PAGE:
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Many years ago, I was a bright eyed kid that just graduated from college. Armed with a degree in finance, a cocky attitude, and a passion for investing and trading, I was about to start my first job as a trader.  I was hired as a “Junior Trader” at an elite, high-frequency trading firm that specialized in equity options. To me, it was a dream come true.

By some miracle, I managed to beat over a thousand other candidates for the role in a grueling interview process that lasted months. Personality tests, group problem solving, insane mental math, and an excessive amount of brainteasers (estimate the number of windows in the Willis Tower anyone?) were thrown at me, and I considered my chances of getting hired lower than that of winning the lottery.

Yet here I was, impeccably dressed riding the Southwest service line into the Loop for my first day. However, my first day on the job was nothing close to what I was prepared for. Not only was I made fun of for dressing up to look my best (I’ll admit that I totally deserved it), but instead of pricing options, measuring volatility, and placing trades like I had originally thought, I sat in front of 12 large monitors and made sure that the firm’s computer trading algorithms achieved what they were supposed to do.

My job title clearly stated that I was a junior trader, but I was not. I was there to babysit a highly sophisticated program that would buy and sell options spreads at the speed of light. The machines were the ones trading, and only a small number of humans were needed to ensure their performance was uninterrupted.

The real traders were the brilliant software engineers and quants of the firm. They had their own little room sealed off from the rest of us where they designed, tested, and implemented every single algo that the firm used to reap hordes of cash from the market. I quickly learned that these individuals were some of the brightest minds in the world. They are very highly paid, aggressively competitive, and relentless innovators. If financial markets were a chess board, they were the Bobby Fischer’s.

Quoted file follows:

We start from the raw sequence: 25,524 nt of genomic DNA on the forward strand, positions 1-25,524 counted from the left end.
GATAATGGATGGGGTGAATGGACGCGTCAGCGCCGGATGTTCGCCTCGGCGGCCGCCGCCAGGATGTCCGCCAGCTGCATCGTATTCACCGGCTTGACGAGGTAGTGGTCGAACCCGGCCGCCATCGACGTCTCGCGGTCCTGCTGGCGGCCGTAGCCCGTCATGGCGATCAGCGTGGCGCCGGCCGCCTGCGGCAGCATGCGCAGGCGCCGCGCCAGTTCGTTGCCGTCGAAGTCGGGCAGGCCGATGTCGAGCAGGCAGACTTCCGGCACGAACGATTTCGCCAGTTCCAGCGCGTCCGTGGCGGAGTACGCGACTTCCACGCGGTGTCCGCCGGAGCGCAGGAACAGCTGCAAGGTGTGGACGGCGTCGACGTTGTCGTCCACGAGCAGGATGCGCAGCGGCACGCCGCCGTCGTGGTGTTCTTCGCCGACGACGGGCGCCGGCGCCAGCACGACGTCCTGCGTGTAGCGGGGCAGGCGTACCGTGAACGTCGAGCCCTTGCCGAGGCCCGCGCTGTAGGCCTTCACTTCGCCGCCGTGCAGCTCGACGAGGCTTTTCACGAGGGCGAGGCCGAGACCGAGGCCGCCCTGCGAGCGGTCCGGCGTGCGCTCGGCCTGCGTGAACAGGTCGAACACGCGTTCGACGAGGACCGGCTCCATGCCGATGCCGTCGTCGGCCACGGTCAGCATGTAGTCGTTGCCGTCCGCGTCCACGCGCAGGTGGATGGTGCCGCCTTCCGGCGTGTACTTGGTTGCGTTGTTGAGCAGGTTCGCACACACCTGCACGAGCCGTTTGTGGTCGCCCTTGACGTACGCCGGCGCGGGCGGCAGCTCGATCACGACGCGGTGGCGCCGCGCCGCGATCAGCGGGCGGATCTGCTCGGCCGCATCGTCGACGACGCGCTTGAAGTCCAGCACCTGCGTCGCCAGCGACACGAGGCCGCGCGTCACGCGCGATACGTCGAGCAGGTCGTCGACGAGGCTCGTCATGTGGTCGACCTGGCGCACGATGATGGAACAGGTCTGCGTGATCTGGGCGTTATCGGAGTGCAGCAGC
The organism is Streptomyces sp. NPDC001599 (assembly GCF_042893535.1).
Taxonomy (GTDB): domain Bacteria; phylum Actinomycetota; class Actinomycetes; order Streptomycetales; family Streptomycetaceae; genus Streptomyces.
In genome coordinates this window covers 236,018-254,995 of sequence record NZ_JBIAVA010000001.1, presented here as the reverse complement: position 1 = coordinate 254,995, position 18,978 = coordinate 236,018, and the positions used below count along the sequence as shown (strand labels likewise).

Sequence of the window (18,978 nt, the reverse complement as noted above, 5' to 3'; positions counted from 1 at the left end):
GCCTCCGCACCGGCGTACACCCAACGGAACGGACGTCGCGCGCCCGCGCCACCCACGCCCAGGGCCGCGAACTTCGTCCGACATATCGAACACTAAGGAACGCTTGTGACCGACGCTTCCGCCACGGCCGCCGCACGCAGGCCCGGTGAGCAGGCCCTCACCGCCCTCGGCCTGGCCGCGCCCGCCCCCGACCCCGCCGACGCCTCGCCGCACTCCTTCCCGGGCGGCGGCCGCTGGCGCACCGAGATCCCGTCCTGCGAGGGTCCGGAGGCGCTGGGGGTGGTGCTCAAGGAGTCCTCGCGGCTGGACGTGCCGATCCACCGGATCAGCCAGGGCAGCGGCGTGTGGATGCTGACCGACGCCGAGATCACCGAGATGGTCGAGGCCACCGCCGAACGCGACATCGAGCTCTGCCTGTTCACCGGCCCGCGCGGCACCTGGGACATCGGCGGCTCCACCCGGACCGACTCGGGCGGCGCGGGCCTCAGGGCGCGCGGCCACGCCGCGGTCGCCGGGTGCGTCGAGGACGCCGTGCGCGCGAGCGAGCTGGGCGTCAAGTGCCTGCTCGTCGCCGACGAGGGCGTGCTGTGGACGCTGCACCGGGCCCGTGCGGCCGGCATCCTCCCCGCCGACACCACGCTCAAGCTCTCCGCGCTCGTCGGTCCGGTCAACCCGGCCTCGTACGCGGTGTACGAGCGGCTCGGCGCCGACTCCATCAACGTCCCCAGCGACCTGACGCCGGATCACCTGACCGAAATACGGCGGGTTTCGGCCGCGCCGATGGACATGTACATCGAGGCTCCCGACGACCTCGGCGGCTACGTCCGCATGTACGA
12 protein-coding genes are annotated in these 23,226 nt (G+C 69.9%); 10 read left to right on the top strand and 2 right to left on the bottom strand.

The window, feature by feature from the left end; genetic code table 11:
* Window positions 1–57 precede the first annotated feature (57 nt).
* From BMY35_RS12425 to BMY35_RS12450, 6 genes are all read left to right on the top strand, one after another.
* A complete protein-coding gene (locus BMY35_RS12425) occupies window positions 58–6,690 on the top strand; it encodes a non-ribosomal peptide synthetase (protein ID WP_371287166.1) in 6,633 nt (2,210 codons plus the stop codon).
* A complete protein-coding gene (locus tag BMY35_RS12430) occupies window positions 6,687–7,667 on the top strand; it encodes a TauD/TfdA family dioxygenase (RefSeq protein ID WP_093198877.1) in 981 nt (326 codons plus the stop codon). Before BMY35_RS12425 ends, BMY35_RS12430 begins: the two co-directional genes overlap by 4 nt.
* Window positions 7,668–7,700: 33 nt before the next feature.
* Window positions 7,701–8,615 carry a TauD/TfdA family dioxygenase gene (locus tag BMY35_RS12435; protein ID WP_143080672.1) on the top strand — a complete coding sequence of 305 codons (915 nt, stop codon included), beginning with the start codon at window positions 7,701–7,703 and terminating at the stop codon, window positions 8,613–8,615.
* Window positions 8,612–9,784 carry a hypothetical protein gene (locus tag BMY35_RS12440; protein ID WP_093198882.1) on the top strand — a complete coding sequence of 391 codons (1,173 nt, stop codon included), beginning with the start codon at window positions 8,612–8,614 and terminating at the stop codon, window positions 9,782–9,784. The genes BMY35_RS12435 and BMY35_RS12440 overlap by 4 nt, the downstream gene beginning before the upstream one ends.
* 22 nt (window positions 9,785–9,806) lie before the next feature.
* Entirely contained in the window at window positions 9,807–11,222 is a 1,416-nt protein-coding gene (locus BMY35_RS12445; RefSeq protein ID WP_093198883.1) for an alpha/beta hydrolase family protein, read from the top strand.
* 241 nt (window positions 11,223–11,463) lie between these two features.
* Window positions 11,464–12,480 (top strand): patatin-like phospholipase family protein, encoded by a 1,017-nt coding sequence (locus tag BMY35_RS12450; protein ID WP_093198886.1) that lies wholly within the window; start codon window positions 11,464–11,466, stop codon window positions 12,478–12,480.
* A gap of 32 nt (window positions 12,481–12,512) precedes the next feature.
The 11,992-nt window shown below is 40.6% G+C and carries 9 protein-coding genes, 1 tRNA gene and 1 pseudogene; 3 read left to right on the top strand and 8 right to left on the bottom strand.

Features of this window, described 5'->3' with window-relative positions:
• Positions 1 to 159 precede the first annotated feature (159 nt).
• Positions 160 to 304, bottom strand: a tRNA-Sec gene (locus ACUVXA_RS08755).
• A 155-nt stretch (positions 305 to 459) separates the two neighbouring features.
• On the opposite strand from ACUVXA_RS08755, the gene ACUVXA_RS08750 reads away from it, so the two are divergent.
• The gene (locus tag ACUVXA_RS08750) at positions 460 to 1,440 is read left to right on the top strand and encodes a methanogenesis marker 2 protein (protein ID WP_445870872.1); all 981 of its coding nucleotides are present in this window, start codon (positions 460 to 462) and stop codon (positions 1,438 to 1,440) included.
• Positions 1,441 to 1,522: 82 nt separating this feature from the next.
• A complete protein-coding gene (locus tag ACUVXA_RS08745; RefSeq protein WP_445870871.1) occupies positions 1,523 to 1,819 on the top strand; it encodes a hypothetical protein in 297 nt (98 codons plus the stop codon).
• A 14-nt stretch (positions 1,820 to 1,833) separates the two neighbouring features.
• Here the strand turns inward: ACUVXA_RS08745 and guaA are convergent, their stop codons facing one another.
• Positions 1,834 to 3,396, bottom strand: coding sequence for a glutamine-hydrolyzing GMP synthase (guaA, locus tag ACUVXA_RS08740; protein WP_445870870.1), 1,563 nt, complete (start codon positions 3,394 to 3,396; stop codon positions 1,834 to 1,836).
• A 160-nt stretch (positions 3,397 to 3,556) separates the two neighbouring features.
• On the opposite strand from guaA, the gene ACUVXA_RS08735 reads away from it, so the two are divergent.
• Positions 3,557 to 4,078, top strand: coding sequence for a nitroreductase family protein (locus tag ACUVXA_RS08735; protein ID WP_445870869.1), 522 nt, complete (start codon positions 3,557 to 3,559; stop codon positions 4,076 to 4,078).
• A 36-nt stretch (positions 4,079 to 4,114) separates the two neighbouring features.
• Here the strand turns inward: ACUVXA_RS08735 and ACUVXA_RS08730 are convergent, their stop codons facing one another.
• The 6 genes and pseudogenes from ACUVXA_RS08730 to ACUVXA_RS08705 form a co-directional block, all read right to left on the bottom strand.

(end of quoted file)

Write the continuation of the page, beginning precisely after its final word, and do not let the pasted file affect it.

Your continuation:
If I told you the amount of money I witnessed being made in front of my eyes, you wouldn’t believe me. On volatile days (earnings days, FOMC conferences, triple/quad witching days), the algos made their killings, and it seemed like we had our own little printing press hidden somewhere in the back of the office. They were ruthless, vacuuming up every penny that other traders left on the table by mistake.

I realized that the world that I thought I was prepared for was a world that would quickly fall by the wayside. If this is what those pit traders that I had fallen in love with in my college years were up against, they desperately needed to adapt, and if the those professionals were being forced out of their careers, the individual traders didn’t stand a chance.

If someone had told me that a degree in computer science was my ticket into a trading career back then, I honestly wouldn’t have believed them. I needed to see it for my own eyes to realize how inadequately prepared I was for the real world. Yet, instead of fighting it, I learned to embrace this experience.

I learned that speed of execution and automation is no longer an option, but a required tool for profitable trading. If one firm was making this much money using algorithms to trade obscure options spreads, there was no doubt in my mind that other firms would follow suit and use algorithms to trade every single instrument out there. In order for traders to survive, they would need to follow suit as well.

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